VANCOUVER – Jason Klein, who has only visited his 98-year-old grandmother twice in the last five years despite living less than a half-hour’s drive away, is still reeling from the news that Queen Elizabeth II, a 96-year-old woman he never met, is dead.
“She was such an institution, think of all of the incredible history she witnessed and was a part of,” Klein said, looking fondly at an official portrait of the queen he’s just printed out and placed in an antique silver frame, after removing the frame’s original photo of his grandmother during her time as a combat nurse in World War II.
“Her Majesty loved her family so much. She was the personification of class, duty, and selflessness,” Klein said, examining a birthday card his grandmother sent him, removing the $10 cheque, and throwing the carefully chosen card into the garbage unread.
Klein’s grandmother Lillian would be more than happy to help her beloved grandson through his grief over the deceased monarch if he’d only come to visit her. “He keeps saying he’ll visit when he has time. But I follow him on the computer, my nurse showed me how, so I know he’s very busy right now telling strangers on the internet they should be showing more respect to Elizabeth.”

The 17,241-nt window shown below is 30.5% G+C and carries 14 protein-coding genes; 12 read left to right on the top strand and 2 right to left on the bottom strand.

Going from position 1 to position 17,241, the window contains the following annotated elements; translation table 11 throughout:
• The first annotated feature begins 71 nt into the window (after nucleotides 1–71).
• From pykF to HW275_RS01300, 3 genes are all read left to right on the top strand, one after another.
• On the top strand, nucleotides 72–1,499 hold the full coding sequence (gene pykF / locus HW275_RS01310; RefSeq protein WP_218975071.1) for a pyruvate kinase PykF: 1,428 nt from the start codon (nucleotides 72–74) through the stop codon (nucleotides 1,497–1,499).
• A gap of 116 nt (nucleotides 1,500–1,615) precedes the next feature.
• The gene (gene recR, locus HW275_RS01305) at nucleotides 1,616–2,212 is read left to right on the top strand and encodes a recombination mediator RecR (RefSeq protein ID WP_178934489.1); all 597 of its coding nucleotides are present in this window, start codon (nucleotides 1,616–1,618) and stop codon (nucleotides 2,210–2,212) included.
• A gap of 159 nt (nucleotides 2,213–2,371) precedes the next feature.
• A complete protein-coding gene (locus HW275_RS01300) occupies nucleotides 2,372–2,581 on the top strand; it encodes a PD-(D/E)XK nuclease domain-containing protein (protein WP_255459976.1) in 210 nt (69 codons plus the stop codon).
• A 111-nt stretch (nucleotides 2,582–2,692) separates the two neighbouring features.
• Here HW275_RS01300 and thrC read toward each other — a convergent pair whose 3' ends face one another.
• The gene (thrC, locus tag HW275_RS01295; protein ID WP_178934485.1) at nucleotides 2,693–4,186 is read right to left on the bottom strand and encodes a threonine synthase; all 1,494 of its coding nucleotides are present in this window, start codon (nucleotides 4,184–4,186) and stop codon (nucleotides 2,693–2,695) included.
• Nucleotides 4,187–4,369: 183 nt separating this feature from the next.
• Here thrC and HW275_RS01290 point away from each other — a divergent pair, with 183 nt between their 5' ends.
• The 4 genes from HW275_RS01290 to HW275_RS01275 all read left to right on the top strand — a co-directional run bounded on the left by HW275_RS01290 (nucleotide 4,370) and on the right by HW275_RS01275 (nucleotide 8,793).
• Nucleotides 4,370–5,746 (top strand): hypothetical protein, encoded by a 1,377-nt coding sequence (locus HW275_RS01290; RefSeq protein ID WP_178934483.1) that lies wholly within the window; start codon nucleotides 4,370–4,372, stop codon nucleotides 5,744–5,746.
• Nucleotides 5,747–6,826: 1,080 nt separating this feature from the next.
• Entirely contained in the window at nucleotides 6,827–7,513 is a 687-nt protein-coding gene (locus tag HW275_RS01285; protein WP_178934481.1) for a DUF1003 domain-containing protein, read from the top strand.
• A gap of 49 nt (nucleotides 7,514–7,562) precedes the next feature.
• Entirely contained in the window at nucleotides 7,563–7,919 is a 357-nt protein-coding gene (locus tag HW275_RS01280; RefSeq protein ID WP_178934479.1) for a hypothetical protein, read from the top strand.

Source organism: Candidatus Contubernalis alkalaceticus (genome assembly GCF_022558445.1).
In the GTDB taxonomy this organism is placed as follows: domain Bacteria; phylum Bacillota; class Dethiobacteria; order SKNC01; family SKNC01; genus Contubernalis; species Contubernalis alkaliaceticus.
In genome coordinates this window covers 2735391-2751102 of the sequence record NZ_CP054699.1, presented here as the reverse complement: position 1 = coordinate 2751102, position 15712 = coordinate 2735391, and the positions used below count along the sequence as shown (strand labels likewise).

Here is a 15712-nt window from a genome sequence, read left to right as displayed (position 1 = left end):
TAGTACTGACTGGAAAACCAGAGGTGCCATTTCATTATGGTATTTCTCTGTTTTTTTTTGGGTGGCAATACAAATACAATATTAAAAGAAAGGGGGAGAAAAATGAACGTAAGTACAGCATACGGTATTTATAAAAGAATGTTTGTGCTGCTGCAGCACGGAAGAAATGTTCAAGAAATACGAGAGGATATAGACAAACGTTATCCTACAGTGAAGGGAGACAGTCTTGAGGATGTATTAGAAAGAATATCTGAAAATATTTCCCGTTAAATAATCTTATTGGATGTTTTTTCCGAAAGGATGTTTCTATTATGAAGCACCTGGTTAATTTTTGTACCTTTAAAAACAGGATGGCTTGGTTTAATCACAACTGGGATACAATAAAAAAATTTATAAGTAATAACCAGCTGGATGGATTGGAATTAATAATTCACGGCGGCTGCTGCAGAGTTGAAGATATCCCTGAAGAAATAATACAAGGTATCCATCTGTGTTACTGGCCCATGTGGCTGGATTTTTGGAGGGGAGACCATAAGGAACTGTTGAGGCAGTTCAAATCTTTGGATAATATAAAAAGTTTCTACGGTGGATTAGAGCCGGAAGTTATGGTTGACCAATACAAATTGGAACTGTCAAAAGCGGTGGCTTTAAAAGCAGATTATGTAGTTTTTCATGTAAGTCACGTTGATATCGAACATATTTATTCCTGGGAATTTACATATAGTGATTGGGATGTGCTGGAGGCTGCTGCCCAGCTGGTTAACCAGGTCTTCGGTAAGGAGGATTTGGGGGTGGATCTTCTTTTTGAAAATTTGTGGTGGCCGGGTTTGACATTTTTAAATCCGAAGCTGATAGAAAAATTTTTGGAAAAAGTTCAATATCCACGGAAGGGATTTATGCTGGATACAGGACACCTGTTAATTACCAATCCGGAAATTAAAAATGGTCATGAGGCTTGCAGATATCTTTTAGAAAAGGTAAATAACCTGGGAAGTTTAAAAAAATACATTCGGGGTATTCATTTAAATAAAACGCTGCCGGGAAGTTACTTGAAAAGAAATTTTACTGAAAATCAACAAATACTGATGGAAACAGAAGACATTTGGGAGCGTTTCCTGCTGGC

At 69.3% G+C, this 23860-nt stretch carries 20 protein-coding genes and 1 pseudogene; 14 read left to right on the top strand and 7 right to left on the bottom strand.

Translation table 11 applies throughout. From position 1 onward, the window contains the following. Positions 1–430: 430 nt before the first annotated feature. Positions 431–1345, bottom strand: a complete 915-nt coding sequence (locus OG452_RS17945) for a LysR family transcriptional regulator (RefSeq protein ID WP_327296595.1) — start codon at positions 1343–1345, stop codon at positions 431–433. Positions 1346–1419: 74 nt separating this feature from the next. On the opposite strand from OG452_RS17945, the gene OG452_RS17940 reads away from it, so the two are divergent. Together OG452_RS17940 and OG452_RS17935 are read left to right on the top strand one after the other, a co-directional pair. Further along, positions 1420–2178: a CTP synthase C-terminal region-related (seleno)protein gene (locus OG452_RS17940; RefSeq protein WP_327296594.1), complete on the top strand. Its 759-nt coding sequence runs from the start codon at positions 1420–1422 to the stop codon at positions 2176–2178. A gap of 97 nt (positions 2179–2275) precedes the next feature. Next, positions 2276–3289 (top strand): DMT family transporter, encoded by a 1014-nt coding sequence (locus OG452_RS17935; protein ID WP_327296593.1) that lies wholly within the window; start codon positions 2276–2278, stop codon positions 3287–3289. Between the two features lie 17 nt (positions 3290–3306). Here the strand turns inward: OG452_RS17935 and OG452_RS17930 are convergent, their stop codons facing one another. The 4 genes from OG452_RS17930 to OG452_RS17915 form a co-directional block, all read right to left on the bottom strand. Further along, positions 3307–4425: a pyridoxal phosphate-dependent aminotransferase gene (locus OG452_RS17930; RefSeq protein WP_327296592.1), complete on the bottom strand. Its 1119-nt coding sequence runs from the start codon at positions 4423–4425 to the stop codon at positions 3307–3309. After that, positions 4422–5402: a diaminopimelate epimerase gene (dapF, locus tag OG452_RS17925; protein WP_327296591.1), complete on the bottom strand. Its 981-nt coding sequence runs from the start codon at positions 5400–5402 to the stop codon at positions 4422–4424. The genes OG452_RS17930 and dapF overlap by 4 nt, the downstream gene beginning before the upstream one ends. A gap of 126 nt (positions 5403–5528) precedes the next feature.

“I do wish he’d answer my phone calls though, it’s so nice to hear his voice. And not just on all those little videos he posts where he yells at people for talking about colonialism at a time like this.”
“She was truly the defintion of royalty and if it had been up to me, that wonderful lady would’ve lived another hundred years,” a tearful Klein said. He’s decided to channel his sorrow into something constructive by contacting his local MP and MLA to demand the federal and provincial governments spare no expense in their official tributes, once he’s done deleting a number of emails from his cousin asking him to sign a petition requesting better government oversight and funding of the long-term care facility where his grandmother currently lives.
At press time, Klein was raptly rewatching a recorded stream of Charles be proclaimed monarch and saluting the screen while forgetting that he promised to take his elderly father to a very important doctor’s appointment.